Slack’s CEO, a few months after receiving a $2.8 billion company valuation just 14 months following its launch, announced that he’d had eight to 10 acquisition offers, TechCrunch recently reported. The news broke at the recent Code conference, which is powered by the Re/code team who we reported on recently.
Discussing the possibility of acquisitions on stage, CEO Stewart Butterfield told listeners, “We’re doing well. We have $300 million in the bank and we’ve been growing 5 percent a week for 70 straight weeks. Ninety-eight percent of people who have ever paid for Slack are still paying for it. We’ll never have an opportunity like this again.”
While Butterfield did not disclose which companies had approached him, TechCrunch author Alexia Tsotsis speculated that major Silicon Valley players such as Microsoft, Salesforce, Oracle, Google, and Facebook might be counted amongst those vying for attention.
Business Insider reported that the tool has been drawing in tens of thousands of new users every week. Slack’s excellent user onboarding experience has been lauded by industry experts, such as myTips, and its feature set praised by top tech blogs such as Finer Things in Tech.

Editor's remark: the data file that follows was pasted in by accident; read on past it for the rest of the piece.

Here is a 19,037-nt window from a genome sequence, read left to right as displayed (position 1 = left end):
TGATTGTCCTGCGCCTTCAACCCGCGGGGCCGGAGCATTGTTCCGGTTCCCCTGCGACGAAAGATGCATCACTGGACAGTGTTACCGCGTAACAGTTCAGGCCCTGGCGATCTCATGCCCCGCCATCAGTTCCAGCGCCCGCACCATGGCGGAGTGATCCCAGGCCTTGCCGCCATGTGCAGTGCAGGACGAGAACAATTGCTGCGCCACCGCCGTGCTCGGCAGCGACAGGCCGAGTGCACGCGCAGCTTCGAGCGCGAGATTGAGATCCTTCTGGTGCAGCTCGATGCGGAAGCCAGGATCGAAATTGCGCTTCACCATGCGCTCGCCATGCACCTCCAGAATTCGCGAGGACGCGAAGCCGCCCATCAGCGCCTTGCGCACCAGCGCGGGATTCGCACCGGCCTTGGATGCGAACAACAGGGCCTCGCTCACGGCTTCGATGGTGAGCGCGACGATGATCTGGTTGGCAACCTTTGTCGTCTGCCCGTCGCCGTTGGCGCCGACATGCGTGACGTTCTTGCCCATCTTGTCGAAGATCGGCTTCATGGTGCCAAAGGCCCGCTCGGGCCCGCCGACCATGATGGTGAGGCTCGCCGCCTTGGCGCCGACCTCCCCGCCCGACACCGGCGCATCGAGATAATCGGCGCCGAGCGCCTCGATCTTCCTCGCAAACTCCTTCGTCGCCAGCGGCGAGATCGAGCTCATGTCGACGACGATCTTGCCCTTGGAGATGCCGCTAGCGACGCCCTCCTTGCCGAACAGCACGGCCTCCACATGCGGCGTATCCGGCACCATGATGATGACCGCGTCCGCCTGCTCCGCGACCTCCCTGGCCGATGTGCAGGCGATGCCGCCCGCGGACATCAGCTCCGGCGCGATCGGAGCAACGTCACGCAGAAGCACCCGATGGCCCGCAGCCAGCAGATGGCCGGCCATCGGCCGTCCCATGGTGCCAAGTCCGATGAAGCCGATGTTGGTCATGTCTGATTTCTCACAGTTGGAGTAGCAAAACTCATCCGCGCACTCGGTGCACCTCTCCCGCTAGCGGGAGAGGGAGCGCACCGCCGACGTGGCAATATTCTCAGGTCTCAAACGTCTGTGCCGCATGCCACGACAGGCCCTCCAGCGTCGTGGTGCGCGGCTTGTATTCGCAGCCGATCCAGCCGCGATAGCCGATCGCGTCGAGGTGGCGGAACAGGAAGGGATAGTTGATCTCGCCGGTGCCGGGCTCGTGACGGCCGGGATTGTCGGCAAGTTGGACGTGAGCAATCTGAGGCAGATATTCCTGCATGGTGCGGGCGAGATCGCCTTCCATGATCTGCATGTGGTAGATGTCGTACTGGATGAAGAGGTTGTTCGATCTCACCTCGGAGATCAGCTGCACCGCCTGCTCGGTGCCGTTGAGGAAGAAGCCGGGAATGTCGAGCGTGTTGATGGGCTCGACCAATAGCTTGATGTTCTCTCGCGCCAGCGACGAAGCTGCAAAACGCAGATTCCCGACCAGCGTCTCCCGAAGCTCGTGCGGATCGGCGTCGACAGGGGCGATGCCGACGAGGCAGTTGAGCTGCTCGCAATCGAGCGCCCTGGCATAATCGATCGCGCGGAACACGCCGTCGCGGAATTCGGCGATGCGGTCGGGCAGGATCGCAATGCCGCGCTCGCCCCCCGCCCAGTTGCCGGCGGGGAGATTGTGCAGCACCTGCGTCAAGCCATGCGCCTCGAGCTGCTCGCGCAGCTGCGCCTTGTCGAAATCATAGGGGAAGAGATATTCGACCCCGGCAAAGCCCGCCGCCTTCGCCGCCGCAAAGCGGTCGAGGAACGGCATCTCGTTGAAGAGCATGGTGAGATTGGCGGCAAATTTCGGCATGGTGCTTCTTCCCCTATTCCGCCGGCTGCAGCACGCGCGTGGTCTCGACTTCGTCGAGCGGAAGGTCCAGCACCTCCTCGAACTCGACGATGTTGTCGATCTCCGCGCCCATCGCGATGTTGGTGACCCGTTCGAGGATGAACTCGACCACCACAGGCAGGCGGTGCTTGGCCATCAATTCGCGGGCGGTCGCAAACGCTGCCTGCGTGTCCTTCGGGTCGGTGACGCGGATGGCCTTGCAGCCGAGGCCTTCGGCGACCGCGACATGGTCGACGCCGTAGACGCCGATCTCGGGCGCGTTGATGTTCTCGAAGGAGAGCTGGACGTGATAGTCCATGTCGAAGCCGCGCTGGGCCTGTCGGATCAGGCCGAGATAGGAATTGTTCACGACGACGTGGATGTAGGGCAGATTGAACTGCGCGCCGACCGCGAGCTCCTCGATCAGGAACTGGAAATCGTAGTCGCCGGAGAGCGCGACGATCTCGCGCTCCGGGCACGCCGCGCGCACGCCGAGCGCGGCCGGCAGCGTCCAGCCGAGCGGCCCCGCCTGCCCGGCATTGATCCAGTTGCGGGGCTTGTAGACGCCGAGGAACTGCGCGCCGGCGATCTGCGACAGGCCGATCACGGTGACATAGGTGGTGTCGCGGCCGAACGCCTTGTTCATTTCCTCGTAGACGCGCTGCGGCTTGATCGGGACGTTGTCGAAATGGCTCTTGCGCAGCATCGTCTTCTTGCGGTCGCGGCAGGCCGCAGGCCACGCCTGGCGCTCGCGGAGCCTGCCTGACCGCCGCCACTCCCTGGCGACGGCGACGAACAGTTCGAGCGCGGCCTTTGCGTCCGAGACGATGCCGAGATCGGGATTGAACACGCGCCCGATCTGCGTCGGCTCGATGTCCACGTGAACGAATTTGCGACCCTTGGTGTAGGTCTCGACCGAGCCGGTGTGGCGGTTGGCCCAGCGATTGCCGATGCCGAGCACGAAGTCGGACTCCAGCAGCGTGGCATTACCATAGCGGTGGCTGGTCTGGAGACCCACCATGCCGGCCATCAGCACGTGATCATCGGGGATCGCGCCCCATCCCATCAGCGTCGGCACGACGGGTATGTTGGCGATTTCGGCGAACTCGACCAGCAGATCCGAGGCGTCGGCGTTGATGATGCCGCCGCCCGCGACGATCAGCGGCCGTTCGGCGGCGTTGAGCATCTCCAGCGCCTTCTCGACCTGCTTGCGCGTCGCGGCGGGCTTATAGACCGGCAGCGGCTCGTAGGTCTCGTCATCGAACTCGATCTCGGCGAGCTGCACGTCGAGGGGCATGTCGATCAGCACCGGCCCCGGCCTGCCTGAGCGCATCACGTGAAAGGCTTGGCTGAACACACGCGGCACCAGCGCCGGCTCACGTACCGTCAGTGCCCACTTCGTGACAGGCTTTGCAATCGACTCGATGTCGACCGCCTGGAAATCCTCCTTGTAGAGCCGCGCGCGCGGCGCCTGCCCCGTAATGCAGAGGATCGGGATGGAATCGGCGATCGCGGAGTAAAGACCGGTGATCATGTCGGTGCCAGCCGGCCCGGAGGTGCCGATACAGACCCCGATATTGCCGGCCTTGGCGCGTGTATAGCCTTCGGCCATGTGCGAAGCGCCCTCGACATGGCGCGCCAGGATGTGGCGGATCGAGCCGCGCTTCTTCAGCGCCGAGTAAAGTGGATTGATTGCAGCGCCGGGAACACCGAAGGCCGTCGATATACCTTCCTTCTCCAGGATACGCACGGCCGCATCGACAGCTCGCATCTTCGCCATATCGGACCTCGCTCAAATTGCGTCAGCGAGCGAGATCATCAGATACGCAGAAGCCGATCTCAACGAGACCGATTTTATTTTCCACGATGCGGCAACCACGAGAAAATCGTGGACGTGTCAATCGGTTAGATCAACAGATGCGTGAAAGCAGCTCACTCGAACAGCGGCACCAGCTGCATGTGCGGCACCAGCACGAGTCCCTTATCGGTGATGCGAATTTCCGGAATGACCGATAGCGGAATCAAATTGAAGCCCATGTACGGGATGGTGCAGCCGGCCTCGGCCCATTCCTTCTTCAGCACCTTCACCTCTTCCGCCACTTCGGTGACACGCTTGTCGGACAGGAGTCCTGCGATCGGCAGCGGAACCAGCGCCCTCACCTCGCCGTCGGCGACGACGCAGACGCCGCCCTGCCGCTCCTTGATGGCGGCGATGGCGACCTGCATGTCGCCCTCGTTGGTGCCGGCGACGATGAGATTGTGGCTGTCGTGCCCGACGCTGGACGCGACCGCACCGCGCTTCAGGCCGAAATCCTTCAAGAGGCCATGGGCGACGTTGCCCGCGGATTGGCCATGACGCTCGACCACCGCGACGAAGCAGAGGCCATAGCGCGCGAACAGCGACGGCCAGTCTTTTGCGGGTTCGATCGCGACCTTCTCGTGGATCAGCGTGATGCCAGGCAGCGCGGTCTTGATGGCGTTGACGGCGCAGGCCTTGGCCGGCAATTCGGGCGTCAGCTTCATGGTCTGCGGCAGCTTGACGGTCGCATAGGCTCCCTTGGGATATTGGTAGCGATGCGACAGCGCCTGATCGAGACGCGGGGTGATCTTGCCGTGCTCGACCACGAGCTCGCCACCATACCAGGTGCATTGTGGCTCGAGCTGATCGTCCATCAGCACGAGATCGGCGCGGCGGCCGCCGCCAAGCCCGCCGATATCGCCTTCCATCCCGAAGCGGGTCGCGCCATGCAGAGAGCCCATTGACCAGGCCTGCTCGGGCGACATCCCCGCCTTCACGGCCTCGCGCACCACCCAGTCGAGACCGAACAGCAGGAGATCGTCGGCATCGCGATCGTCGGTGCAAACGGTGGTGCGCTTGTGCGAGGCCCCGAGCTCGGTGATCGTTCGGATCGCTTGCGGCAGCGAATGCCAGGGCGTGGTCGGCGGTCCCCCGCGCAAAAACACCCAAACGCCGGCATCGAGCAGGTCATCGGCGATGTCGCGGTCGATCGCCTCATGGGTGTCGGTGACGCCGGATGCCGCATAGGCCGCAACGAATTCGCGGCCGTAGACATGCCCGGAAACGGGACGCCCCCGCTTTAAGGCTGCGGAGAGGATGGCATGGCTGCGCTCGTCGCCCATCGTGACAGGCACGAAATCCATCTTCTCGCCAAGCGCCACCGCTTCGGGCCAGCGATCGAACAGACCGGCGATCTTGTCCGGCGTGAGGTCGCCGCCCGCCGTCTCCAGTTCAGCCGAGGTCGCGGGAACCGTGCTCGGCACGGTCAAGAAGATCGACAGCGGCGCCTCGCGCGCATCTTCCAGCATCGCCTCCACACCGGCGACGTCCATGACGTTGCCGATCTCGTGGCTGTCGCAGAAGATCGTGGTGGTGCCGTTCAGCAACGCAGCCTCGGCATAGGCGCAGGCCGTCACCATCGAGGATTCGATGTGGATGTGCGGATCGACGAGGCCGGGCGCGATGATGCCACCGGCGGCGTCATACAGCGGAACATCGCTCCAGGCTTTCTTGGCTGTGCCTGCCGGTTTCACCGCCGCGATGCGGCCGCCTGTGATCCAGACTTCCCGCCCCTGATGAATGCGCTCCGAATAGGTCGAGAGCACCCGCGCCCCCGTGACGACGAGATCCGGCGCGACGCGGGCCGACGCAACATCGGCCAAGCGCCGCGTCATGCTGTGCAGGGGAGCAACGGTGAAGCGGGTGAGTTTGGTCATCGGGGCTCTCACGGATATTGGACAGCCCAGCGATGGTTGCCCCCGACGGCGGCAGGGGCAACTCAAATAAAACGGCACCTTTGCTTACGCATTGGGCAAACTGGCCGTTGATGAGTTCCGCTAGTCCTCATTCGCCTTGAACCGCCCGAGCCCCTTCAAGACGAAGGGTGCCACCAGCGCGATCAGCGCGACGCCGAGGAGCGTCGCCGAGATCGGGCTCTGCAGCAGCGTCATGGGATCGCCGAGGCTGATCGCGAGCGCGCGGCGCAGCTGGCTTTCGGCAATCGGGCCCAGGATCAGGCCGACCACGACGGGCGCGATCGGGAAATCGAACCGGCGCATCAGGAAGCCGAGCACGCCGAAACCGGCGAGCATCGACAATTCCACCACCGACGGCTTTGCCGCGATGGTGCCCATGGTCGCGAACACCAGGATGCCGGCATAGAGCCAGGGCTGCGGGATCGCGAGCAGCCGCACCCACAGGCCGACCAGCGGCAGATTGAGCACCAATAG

Speaking with Business Insider, Butterfield admitted that one of the reasons why Slack received such a large valuation is due to one of the best venture capital markets we’ve seen for some decades.
He told the publication, “I’ve been in this industry for 20 years and this is definitely the best time. It’s a wonderful, crazy environment for raising capital.”
But this raises problems for acquisitions, too. Speaking with CNBC a few days prior, Butterfield said that things might be a little too hot right now and that a “giant crash” could be a good thing.
“I wouldn’t wish this upon the world, but kind of the best thing that could happen from our perspective is a giant crash… Office space becomes cheaper, salaries become cheaper, buying advertising becomes cheaper, acquiring companies becomes more realistic.”
The Slack CEO added that he’d been looking for businesses to acquire recently, but the price tags are simply too high due to favorable market conditions.
Slack is a business communication tool designed to help distributed workforces or disparate teams from the same company work more coherently on projects.
Unlike Skype or other instant messaging apps, it saves all files in the cloud, offers a hashtag system and an @username system similar to that seen on Twitter. Along with market competitors such Asana, many speculate that such tools could someday replace email.
— Nathalie Nahai (@NathalieNahai) May 30, 2015
Have you tried Slack? Think it’s worth the $2.8 billion valuation? Let us know in the comments.